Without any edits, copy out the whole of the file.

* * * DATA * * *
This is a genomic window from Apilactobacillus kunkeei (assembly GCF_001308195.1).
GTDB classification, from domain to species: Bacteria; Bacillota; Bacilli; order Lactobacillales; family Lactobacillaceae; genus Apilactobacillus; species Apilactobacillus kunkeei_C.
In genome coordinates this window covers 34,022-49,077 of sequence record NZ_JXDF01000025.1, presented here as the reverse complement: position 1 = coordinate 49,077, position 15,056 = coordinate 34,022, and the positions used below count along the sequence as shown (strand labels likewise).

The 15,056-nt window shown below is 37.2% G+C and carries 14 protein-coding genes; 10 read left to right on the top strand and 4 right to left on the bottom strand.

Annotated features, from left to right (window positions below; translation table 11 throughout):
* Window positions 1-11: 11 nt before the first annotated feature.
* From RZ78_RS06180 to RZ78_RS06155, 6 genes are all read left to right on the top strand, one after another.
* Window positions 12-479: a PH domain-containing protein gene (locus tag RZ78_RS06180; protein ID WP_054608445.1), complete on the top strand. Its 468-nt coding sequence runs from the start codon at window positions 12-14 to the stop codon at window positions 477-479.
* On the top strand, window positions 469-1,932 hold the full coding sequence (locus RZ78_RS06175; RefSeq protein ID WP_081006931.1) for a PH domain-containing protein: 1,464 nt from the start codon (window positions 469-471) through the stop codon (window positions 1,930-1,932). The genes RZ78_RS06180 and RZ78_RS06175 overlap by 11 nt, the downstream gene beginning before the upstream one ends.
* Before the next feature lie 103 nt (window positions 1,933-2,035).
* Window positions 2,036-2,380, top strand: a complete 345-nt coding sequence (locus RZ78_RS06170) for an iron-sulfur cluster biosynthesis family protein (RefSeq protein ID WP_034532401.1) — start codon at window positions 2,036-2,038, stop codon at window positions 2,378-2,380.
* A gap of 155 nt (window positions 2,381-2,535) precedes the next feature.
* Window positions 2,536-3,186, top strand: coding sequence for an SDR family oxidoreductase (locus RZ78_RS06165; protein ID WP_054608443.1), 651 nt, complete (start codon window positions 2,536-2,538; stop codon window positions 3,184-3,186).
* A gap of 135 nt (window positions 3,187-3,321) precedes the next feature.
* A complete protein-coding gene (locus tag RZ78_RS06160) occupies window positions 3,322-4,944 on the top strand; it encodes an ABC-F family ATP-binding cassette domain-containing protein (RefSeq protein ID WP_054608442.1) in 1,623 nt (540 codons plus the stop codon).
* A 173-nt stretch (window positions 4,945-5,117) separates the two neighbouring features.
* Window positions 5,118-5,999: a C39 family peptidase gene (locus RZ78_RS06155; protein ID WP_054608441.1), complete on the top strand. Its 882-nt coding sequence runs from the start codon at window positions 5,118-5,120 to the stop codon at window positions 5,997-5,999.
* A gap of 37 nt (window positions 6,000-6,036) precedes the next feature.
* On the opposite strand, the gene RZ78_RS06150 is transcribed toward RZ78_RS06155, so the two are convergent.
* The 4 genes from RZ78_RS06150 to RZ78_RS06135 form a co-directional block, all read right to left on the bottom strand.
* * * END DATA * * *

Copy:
This is a genomic window from Apilactobacillus kunkeei (assembly GCF_001308195.1).
GTDB classification, from domain to species: Bacteria; Bacillota; Bacilli; order Lactobacillales; family Lactobacillaceae; genus Apilactobacillus; species Apilactobacillus kunkeei_C.
In genome coordinates this window covers 34,022-49,077 of sequence record NZ_JXDF01000025.1, presented here as the reverse complement: position 1 = coordinate 49,077, position 15,056 = coordinate 34,022, and the positions used below count along the sequence as shown (strand labels likewise).

The 15,056-nt window shown below is 37.2% G+C and carries 14 protein-coding genes; 10 read left to right on the top strand and 4 right to left on the bottom strand.

Annotated features, from left to right (window positions below; translation table 11 throughout):
* Window positions 1-11: 11 nt before the first annotated feature.
* From RZ78_RS06180 to RZ78_RS06155, 6 genes are all read left to right on the top strand, one after another.
* Window positions 12-479: a PH domain-containing protein gene (locus tag RZ78_RS06180; protein ID WP_054608445.1), complete on the top strand. Its 468-nt coding sequence runs from the start codon at window positions 12-14 to the stop codon at window positions 477-479.
* On the top strand, window positions 469-1,932 hold the full coding sequence (locus RZ78_RS06175; RefSeq protein ID WP_081006931.1) for a PH domain-containing protein: 1,464 nt from the start codon (window positions 469-471) through the stop codon (window positions 1,930-1,932). The genes RZ78_RS06180 and RZ78_RS06175 overlap by 11 nt, the downstream gene beginning before the upstream one ends.
* Before the next feature lie 103 nt (window positions 1,933-2,035).
* Window positions 2,036-2,380, top strand: a complete 345-nt coding sequence (locus RZ78_RS06170) for an iron-sulfur cluster biosynthesis family protein (RefSeq protein ID WP_034532401.1) — start codon at window positions 2,036-2,038, stop codon at window positions 2,378-2,380.
* A gap of 155 nt (window positions 2,381-2,535) precedes the next feature.
* Window positions 2,536-3,186, top strand: coding sequence for an SDR family oxidoreductase (locus RZ78_RS06165; protein ID WP_054608443.1), 651 nt, complete (start codon window positions 2,536-2,538; stop codon window positions 3,184-3,186).
* A gap of 135 nt (window positions 3,187-3,321) precedes the next feature.
* A complete protein-coding gene (locus tag RZ78_RS06160) occupies window positions 3,322-4,944 on the top strand; it encodes an ABC-F family ATP-binding cassette domain-containing protein (RefSeq protein ID WP_054608442.1) in 1,623 nt (540 codons plus the stop codon).
* A 173-nt stretch (window positions 4,945-5,117) separates the two neighbouring features.
* Window positions 5,118-5,999: a C39 family peptidase gene (locus RZ78_RS06155; protein ID WP_054608441.1), complete on the top strand. Its 882-nt coding sequence runs from the start codon at window positions 5,118-5,120 to the stop codon at window positions 5,997-5,999.
* A gap of 37 nt (window positions 6,000-6,036) precedes the next feature.
* On the opposite strand, the gene RZ78_RS06150 is transcribed toward RZ78_RS06155, so the two are convergent.
* The 4 genes from RZ78_RS06150 to RZ78_RS06135 form a co-directional block, all read right to left on the bottom strand.